Investors betting on takeover of Time Warner face ugly reckoning
(Reuters) - Many options traders who had taken bets on a successful buyout of Time Warner Inc (TWX.N) by Rupert Murdoch's Twenty-First Century Fox Inc (FOXA.O) are facing a grim lesson in the risks of betting on deals.
Murdoch pulled the $80 billion offer after the close of trading on Tuesday, saying Time Warner management had refused to engage in discussions. He also cited the sharp drop in Fox's share price since the proposal last month, saying it "makes the transaction unattractive to Fox shareholders."
Time Warner shares dove about 10 percent to $76.80 from $85.19 following news of the offer's withdrawal, while Fox's stock gained around 9 percent.
Expectations that Fox would increase its bid to at least $90 a share and even above $100 a share had prompted traders and investors to put down a series of bets.
There are more than 25,000 out-of-the-money call option contracts expiring in mid-October that anticipate Time Warner to close at a price anywhere between $90 a share and $105 a share.
Each call or put option contract represents the right to buy or sell 100 shares at a particular price.
There are more than 12,700 outstanding contracts that bet on Time Warner shares to close above $92.50 by mid-October. Just after the Fox bid, those options surged to trade at a peak of $3.09 each.
Since then hopes of a deal had diminished as Time Warner made it clear it didn't want to talk to Fox about a deal.
The mid-October options closed Tuesday at $1.20 each and are expected to fall sharply when the market opens on Wednesday. If a trader had bought all those contracts at the peak, the cost would have been about $3.92 million. They are now worth about $1.52 million and the value is expected to drop much further.
Randy Frederick, managing director of trading and derivatives with the Schwab Center for Financial Research, in Austin, Texas, said that if Time Warner shares do indeed open about $10 lower on Wednesday, the mid-October options would likely see their value drop to about 10 or 11 cents.
“You’re looking at a 90 percent drop in value,” he said. “Unless they got those positions before the announcement, they probably paid a lot and were looking to get a small gain.”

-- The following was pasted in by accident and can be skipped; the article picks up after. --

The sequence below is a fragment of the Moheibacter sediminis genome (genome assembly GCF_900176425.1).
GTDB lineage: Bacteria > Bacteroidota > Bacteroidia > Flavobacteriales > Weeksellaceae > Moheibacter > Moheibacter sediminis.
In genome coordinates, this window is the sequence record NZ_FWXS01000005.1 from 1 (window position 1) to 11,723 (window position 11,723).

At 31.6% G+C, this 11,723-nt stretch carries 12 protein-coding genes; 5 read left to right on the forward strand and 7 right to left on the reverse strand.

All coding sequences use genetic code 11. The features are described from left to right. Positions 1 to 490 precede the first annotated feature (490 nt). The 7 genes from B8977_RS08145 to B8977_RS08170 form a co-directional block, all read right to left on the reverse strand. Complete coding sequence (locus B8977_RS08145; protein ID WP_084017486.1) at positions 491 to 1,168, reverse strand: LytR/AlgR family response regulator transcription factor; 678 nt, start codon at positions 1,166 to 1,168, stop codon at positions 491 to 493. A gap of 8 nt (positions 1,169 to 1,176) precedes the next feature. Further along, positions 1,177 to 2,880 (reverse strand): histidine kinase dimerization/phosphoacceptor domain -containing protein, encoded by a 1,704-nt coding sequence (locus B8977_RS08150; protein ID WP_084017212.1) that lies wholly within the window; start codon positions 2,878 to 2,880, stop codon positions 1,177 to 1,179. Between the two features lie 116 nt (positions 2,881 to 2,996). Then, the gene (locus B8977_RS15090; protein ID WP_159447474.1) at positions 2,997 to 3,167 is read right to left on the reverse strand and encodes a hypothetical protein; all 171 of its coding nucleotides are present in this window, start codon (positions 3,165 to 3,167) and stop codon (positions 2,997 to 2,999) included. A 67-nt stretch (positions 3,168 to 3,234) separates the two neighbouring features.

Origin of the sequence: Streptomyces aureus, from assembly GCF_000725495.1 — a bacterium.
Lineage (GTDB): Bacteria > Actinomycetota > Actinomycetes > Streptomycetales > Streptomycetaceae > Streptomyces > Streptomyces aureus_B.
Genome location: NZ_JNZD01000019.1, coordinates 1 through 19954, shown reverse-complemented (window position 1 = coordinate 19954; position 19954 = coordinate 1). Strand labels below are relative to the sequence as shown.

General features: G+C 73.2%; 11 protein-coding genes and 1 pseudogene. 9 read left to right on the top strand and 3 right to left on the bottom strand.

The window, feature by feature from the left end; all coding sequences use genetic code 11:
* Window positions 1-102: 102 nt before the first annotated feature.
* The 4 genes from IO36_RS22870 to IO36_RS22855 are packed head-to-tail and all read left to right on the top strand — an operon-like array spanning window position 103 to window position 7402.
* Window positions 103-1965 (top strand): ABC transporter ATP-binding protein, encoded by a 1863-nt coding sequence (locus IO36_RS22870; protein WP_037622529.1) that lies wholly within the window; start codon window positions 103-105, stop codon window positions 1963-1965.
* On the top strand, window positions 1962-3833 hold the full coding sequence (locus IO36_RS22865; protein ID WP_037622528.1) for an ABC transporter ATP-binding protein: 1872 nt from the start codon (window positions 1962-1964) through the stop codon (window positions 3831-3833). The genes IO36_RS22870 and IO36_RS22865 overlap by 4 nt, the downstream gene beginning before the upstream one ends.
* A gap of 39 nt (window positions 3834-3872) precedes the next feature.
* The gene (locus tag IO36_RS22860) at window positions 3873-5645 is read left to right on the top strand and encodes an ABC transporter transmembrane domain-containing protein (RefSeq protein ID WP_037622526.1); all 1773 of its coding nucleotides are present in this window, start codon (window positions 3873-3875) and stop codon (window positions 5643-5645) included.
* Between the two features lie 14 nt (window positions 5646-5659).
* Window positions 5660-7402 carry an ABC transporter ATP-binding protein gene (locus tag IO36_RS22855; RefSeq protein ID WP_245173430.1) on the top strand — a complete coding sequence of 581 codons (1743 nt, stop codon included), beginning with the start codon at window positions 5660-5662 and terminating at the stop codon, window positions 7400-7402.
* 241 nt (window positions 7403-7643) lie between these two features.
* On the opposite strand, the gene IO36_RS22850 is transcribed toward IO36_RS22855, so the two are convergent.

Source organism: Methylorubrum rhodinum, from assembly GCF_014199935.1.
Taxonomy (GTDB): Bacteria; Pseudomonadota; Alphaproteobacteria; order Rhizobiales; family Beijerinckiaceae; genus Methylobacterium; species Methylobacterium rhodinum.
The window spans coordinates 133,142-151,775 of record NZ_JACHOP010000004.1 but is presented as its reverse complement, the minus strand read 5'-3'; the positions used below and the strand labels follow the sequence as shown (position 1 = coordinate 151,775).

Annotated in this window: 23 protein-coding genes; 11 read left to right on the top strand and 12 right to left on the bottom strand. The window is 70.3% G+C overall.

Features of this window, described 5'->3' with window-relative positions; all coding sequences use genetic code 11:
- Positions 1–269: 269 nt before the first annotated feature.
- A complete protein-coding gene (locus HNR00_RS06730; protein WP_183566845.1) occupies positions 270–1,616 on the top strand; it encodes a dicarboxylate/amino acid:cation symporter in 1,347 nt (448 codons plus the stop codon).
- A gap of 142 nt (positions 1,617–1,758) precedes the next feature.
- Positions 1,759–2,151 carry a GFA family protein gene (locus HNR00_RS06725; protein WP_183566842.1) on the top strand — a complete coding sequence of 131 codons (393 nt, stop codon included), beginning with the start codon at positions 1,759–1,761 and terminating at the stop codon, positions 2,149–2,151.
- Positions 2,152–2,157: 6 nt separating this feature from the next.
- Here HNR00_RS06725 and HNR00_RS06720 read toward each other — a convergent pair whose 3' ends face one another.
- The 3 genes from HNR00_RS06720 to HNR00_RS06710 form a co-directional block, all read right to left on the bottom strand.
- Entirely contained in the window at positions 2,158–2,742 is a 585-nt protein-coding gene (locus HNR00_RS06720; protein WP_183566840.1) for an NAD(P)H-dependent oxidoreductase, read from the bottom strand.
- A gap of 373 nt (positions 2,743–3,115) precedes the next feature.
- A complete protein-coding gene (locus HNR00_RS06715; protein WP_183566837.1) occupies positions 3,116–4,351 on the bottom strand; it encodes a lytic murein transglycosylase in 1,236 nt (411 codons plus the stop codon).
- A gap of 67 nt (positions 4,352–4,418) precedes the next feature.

Indeed, that looks like a distinct possibility if Tuesday's after hours swoon in Time Warner shares continues into trading on Wednesday.
There are also plenty of positions expiring in August and September that are in danger of turning into losers. More than 17,000 call options contracts in Time Warner that expect a close above $85 currently trade at $1.65 each option - and they expire next week. At their peak, those contracts would have cost $6.89 million and are now worth about $2.81 million.
Notably, trading on Time Warner options on Tuesday was dominated by put buying, according to J.J. Kinahan, chief derivatives strategist for TD Ameritrade. Activity in puts outweighed action in calls by nearly a three-to-one ratio, which Kinahan said was primarily investors buying puts as a protective move by those holding Time Warner shares.
At least one asset manager who bailed on the stock before the announcement said Time Warner just looked too pricey at the Fox offer price of around $85 a share.
"We compared Time Warner to Netflix and Amazon and felt it was way too rich in terms of valuation," said Diane Garnick, CEO of asset management firm Clear Alternatives LLC in New York. Her firm sold the stock last week.
She said millennials represent a growing part of those who view content but don't use cable as much as older generations.
One event investor, who are commonly called arbitrageurs, said he was relieved he had avoided the temptation to get in on the buy-Time Warner-sell-Fox trade after Fox's offer was first made public in mid-July.
"Thankfully we stayed away," said the investor, who declined to be identified. "Lots of event and arb funds had the long Time Warner and short Fox trade on. I don't think many avoided it."
(Additional reporting By Liana Baker in New York and Ross Kerber in Boston; Editing by Dan Burns and Martin Howell)